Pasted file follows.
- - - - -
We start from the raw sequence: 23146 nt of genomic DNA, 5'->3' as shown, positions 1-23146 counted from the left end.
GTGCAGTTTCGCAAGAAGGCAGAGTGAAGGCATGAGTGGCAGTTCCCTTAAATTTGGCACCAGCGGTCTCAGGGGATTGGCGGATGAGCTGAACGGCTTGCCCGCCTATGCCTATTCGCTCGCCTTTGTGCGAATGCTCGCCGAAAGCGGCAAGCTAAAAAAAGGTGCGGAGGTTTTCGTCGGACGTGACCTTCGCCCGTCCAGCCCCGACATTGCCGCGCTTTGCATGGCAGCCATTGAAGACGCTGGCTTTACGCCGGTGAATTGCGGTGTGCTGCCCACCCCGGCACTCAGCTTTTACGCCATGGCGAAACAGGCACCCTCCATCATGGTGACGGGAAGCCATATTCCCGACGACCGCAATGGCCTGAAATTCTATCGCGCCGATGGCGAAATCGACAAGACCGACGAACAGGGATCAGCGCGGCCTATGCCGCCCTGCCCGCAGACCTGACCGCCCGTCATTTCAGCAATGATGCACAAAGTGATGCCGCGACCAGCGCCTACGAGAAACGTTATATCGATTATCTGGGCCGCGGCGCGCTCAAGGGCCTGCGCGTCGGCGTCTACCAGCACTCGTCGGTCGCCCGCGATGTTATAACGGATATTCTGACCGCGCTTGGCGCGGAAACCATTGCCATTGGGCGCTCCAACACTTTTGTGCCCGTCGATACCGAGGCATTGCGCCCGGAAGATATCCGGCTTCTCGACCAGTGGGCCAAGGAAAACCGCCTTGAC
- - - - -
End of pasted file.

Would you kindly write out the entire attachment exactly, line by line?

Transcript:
We start from the raw sequence: 23146 nt of genomic DNA, 5'->3' as shown, positions 1-23146 counted from the left end.
GTGCAGTTTCGCAAGAAGGCAGAGTGAAGGCATGAGTGGCAGTTCCCTTAAATTTGGCACCAGCGGTCTCAGGGGATTGGCGGATGAGCTGAACGGCTTGCCCGCCTATGCCTATTCGCTCGCCTTTGTGCGAATGCTCGCCGAAAGCGGCAAGCTAAAAAAAGGTGCGGAGGTTTTCGTCGGACGTGACCTTCGCCCGTCCAGCCCCGACATTGCCGCGCTTTGCATGGCAGCCATTGAAGACGCTGGCTTTACGCCGGTGAATTGCGGTGTGCTGCCCACCCCGGCACTCAGCTTTTACGCCATGGCGAAACAGGCACCCTCCATCATGGTGACGGGAAGCCATATTCCCGACGACCGCAATGGCCTGAAATTCTATCGCGCCGATGGCGAAATCGACAAGACCGACGAACAGGGATCAGCGCGGCCTATGCCGCCCTGCCCGCAGACCTGACCGCCCGTCATTTCAGCAATGATGCACAAAGTGATGCCGCGACCAGCGCCTACGAGAAACGTTATATCGATTATCTGGGCCGCGGCGCGCTCAAGGGCCTGCGCGTCGGCGTCTACCAGCACTCGTCGGTCGCCCGCGATGTTATAACGGATATTCTGACCGCGCTTGGCGCGGAAACCATTGCCATTGGGCGCTCCAACACTTTTGTGCCCGTCGATACCGAGGCATTGCGCCCGGAAGATATCCGGCTTCTCGACCAGTGGGCCAAGGAAAACCGCCTTGAC